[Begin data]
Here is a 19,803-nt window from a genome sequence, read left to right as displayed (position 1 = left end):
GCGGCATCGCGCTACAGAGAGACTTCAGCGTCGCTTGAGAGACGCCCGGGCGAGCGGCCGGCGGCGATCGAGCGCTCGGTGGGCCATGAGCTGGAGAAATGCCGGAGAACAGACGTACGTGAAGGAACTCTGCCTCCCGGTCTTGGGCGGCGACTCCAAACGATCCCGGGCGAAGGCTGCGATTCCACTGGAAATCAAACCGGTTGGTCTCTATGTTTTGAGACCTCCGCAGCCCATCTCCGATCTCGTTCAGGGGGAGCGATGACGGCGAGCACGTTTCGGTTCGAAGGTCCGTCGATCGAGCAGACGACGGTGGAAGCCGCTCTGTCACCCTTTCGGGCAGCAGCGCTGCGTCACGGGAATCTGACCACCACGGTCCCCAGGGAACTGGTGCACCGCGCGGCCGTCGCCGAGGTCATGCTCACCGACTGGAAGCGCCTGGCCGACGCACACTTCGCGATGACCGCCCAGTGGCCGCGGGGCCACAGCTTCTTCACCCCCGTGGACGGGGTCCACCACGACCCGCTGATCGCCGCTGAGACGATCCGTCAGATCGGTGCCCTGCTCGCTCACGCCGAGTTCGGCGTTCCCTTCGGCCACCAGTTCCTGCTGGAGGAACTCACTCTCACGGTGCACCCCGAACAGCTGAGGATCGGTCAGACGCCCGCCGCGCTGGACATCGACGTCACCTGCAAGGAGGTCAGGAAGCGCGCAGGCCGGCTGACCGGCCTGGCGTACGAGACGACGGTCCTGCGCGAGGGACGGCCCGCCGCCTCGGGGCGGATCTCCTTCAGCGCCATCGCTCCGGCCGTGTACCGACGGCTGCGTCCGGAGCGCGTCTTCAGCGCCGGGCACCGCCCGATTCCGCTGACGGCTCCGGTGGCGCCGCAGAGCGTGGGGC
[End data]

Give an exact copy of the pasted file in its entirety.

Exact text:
Here is a 19,803-nt window from a genome sequence, read left to right as displayed (position 1 = left end):
GCGGCATCGCGCTACAGAGAGACTTCAGCGTCGCTTGAGAGACGCCCGGGCGAGCGGCCGGCGGCGATCGAGCGCTCGGTGGGCCATGAGCTGGAGAAATGCCGGAGAACAGACGTACGTGAAGGAACTCTGCCTCCCGGTCTTGGGCGGCGACTCCAAACGATCCCGGGCGAAGGCTGCGATTCCACTGGAAATCAAACCGGTTGGTCTCTATGTTTTGAGACCTCCGCAGCCCATCTCCGATCTCGTTCAGGGGGAGCGATGACGGCGAGCACGTTTCGGTTCGAAGGTCCGTCGATCGAGCAGACGACGGTGGAAGCCGCTCTGTCACCCTTTCGGGCAGCAGCGCTGCGTCACGGGAATCTGACCACCACGGTCCCCAGGGAACTGGTGCACCGCGCGGCCGTCGCCGAGGTCATGCTCACCGACTGGAAGCGCCTGGCCGACGCACACTTCGCGATGACCGCCCAGTGGCCGCGGGGCCACAGCTTCTTCACCCCCGTGGACGGGGTCCACCACGACCCGCTGATCGCCGCTGAGACGATCCGTCAGATCGGTGCCCTGCTCGCTCACGCCGAGTTCGGCGTTCCCTTCGGCCACCAGTTCCTGCTGGAGGAACTCACTCTCACGGTGCACCCCGAACAGCTGAGGATCGGTCAGACGCCCGCCGCGCTGGACATCGACGTCACCTGCAAGGAGGTCAGGAAGCGCGCAGGCCGGCTGACCGGCCTGGCGTACGAGACGACGGTCCTGCGCGAGGGACGGCCCGCCGCCTCGGGGCGGATCTCCTTCAGCGCCATCGCTCCGGCCGTGTACCGACGGCTGCGTCCGGAGCGCGTCTTCAGCGCCGGGCACCGCCCGATTCCGCTGACGGCTCCGGTGGCGCCGCAGAGCGTGGGGC